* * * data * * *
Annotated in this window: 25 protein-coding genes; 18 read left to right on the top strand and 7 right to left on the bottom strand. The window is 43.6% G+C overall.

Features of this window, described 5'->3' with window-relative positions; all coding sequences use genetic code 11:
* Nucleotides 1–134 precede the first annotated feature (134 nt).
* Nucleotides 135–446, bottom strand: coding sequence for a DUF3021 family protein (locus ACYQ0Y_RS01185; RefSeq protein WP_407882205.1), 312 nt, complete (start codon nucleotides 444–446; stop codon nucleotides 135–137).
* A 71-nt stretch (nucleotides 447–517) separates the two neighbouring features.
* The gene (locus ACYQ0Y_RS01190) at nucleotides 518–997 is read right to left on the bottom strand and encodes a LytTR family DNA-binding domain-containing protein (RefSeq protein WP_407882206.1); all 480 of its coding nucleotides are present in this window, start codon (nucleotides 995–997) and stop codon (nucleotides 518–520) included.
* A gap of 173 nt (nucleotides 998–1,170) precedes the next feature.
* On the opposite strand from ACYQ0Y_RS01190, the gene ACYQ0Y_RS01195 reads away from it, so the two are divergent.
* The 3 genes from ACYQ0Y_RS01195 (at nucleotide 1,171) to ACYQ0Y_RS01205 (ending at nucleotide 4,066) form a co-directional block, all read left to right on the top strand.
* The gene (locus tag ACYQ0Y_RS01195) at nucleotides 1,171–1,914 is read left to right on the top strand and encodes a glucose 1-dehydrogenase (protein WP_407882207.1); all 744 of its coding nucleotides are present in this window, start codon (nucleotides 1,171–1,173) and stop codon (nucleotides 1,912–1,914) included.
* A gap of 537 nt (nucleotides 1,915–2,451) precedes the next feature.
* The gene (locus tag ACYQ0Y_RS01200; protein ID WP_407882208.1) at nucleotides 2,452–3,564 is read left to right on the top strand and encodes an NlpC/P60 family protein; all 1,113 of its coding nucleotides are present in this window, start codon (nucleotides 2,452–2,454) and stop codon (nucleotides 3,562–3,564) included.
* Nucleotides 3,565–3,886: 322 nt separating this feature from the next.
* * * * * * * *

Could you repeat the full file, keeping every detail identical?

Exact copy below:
Annotated in this window: 25 protein-coding genes; 18 read left to right on the top strand and 7 right to left on the bottom strand. The window is 43.6% G+C overall.

Features of this window, described 5'->3' with window-relative positions; all coding sequences use genetic code 11:
* Nucleotides 1–134 precede the first annotated feature (134 nt).
* Nucleotides 135–446, bottom strand: coding sequence for a DUF3021 family protein (locus ACYQ0Y_RS01185; RefSeq protein WP_407882205.1), 312 nt, complete (start codon nucleotides 444–446; stop codon nucleotides 135–137).
* A 71-nt stretch (nucleotides 447–517) separates the two neighbouring features.
* The gene (locus ACYQ0Y_RS01190) at nucleotides 518–997 is read right to left on the bottom strand and encodes a LytTR family DNA-binding domain-containing protein (RefSeq protein WP_407882206.1); all 480 of its coding nucleotides are present in this window, start codon (nucleotides 995–997) and stop codon (nucleotides 518–520) included.
* A gap of 173 nt (nucleotides 998–1,170) precedes the next feature.
* On the opposite strand from ACYQ0Y_RS01190, the gene ACYQ0Y_RS01195 reads away from it, so the two are divergent.
* The 3 genes from ACYQ0Y_RS01195 (at nucleotide 1,171) to ACYQ0Y_RS01205 (ending at nucleotide 4,066) form a co-directional block, all read left to right on the top strand.
* The gene (locus tag ACYQ0Y_RS01195) at nucleotides 1,171–1,914 is read left to right on the top strand and encodes a glucose 1-dehydrogenase (protein WP_407882207.1); all 744 of its coding nucleotides are present in this window, start codon (nucleotides 1,171–1,173) and stop codon (nucleotides 1,912–1,914) included.
* A gap of 537 nt (nucleotides 1,915–2,451) precedes the next feature.
* The gene (locus tag ACYQ0Y_RS01200; protein ID WP_407882208.1) at nucleotides 2,452–3,564 is read left to right on the top strand and encodes an NlpC/P60 family protein; all 1,113 of its coding nucleotides are present in this window, start codon (nucleotides 2,452–2,454) and stop codon (nucleotides 3,562–3,564) included.
* Nucleotides 3,565–3,886: 322 nt separating this feature from the next.